Wes Anderson's Latest Is an Odd, Visual Treat

'Isle of Dogs' is a stop-motion tale
By Arden Dier,  Newser Staff
Posted Mar 23, 2018 9:55 AM CDT

Nabbing an all-star cast for his ninth feature film about the exile of dogs to a trash island in a future Japan appears to have paid off for Wes Anderson. The stop-motion Isle of Dogs—with Edward Norton, Bill Murray, Bryan Cranston, Jeff Goldblum, Scarlett Johansson, Tilda Swinton, and Greta Gerwig—has a 93% rating from critics at Rotten Tomatoes. Four takes:

  • You wouldn't think a single film could be "a goofy dog comedy," "a grim totalitarian allegory," and "a series of moving paintings" all at once. But that's precisely what Isle of Dogs is—"and everything harmonizes, magically," David Edelstein writes at Vulture. "Each frame is a happy surprise with its unique universe of color." And if that doesn't make you "howl with joy," the film's one-liners should.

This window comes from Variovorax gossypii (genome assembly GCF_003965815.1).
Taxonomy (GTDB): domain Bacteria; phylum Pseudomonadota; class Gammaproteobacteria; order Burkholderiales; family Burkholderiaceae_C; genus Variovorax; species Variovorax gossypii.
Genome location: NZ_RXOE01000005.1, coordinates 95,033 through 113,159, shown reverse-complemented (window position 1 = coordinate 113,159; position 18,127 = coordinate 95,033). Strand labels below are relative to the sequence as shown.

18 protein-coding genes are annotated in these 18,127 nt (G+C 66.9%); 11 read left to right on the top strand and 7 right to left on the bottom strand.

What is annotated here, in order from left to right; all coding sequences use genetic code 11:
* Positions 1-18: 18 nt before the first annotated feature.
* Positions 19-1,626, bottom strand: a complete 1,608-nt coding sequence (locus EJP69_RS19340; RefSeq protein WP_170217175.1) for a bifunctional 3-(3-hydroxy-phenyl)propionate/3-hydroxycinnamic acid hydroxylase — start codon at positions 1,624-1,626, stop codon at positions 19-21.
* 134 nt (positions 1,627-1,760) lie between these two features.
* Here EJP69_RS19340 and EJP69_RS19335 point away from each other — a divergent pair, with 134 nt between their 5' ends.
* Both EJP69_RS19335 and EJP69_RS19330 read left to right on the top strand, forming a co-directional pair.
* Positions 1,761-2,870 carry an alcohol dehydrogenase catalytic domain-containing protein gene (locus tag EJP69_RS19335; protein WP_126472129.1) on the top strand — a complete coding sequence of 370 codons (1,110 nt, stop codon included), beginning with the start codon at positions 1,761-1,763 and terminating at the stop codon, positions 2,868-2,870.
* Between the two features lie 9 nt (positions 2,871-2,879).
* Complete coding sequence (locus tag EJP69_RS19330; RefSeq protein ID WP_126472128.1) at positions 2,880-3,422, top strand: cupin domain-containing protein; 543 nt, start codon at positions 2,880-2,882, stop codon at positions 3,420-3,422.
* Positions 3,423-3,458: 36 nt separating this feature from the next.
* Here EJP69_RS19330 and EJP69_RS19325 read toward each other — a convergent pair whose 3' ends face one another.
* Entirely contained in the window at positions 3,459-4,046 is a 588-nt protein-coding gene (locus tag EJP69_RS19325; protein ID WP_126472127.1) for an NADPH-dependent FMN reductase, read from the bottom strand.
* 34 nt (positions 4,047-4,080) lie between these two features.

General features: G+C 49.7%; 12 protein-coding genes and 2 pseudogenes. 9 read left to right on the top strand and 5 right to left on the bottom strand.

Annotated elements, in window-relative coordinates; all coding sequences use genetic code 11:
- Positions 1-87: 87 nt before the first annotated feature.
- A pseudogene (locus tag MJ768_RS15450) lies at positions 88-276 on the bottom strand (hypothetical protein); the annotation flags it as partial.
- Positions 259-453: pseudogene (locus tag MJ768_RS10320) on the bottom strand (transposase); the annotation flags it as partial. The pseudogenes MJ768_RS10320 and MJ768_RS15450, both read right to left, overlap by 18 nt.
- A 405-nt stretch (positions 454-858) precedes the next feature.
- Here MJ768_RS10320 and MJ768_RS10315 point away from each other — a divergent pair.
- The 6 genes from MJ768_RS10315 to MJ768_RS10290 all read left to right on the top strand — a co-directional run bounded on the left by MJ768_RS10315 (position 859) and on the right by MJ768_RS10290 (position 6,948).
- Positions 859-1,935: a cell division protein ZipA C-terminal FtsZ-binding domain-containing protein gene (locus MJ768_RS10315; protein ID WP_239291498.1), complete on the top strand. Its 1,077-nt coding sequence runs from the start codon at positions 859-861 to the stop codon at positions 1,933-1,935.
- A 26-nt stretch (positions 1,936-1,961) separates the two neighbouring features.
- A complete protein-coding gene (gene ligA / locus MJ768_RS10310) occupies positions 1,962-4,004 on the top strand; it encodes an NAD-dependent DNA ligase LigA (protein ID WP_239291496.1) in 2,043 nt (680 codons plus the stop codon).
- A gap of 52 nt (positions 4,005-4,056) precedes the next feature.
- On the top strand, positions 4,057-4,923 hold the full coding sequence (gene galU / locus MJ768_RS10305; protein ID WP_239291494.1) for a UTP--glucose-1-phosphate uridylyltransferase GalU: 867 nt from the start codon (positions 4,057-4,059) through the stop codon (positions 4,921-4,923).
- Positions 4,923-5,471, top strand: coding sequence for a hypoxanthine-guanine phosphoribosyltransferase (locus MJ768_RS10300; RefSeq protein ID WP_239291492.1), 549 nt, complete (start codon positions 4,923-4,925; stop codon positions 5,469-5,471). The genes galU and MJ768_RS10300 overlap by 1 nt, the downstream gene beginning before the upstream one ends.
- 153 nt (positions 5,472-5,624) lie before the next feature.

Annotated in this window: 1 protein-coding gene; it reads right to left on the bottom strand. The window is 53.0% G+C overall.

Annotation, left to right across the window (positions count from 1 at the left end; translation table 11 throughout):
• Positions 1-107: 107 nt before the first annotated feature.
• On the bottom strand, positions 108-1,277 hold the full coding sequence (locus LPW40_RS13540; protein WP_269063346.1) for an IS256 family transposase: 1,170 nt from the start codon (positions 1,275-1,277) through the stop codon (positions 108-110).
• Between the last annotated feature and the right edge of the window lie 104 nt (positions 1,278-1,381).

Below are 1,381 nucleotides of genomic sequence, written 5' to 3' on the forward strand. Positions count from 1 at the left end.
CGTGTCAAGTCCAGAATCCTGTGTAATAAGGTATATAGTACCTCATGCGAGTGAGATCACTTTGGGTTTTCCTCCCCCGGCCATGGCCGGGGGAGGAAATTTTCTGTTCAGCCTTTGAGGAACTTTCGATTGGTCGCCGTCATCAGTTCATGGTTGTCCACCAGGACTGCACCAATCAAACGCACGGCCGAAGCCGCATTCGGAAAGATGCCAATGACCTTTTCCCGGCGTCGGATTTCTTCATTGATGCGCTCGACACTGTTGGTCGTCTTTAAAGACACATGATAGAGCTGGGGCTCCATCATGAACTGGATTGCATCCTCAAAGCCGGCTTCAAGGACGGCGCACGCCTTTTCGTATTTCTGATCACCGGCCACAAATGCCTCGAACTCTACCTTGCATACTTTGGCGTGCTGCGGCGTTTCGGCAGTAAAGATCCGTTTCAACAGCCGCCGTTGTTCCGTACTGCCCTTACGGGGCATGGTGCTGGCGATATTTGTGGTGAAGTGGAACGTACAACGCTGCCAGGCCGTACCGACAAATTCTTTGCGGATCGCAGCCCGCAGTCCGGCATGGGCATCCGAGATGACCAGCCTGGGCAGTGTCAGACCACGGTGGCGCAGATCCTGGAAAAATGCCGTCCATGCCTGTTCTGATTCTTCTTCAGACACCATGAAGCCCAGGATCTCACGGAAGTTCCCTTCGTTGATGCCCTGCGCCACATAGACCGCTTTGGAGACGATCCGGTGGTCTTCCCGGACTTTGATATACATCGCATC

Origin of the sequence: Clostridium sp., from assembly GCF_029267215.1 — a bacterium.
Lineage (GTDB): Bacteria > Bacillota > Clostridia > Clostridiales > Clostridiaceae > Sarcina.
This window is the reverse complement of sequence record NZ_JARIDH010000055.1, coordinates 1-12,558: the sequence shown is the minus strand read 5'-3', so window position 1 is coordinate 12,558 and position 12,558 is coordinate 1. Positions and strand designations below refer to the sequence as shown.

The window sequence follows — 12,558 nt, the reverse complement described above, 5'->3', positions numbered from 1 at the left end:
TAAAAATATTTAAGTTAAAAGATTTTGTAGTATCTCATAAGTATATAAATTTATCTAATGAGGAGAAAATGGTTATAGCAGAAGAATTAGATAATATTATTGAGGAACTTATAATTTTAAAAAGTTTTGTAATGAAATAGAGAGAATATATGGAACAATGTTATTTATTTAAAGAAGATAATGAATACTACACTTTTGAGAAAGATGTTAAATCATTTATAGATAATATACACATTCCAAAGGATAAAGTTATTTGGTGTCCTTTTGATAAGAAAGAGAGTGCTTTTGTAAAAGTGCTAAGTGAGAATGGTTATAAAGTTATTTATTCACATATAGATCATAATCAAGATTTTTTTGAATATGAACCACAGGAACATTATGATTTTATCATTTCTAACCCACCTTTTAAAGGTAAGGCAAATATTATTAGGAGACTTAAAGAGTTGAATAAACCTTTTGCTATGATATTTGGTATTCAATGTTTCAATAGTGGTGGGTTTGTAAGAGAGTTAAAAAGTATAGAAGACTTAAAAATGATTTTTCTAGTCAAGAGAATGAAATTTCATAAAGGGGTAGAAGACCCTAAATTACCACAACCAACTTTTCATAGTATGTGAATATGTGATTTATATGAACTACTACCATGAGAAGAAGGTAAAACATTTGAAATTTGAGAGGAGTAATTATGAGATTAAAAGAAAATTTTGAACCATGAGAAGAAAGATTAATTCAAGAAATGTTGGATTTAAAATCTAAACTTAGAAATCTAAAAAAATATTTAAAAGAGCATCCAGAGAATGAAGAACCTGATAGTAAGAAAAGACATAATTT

• Lindsey Bahr agrees Isle of Dogs is "101 minutes of joy" that will have you "trying your best to suppress your laughter so you don't miss a beat." The film, "a testament to [Anderson's] incandescent genius," is "positively littered with his signature banter," which is "as quick and wry as ever," she writes at the AP. Then there are the visuals: "vibrant, purposeful and jam-packed with details that will make you want to watch it over and over."

  • The film is "so visually rich" that "by the time Anderson's animators show us a meal of sushi being prepared in meticulous close-up, I was ready for any trick Anderson wanted to perform for me," Chris Klimek writes at NPR. He awards the "wholly original adventure" the title of "Best in Show," applauding its mixing of genres and "ambitious" narrative."
  • Johnny Oleksinski was also impressed. Thanks in part to "some of the finest and funniest vocal performances you'll find in any animated film," Isle of Dogs is "a wicked smart satire of moronic local politicians that fits in snuggly with his eclectic oeuvre," he writes at the New York Post. He adds this is Anderson's "most touching movie since 2012's Moonrise Kingdom," but warns it's not for kids.
(More movie review stories.)

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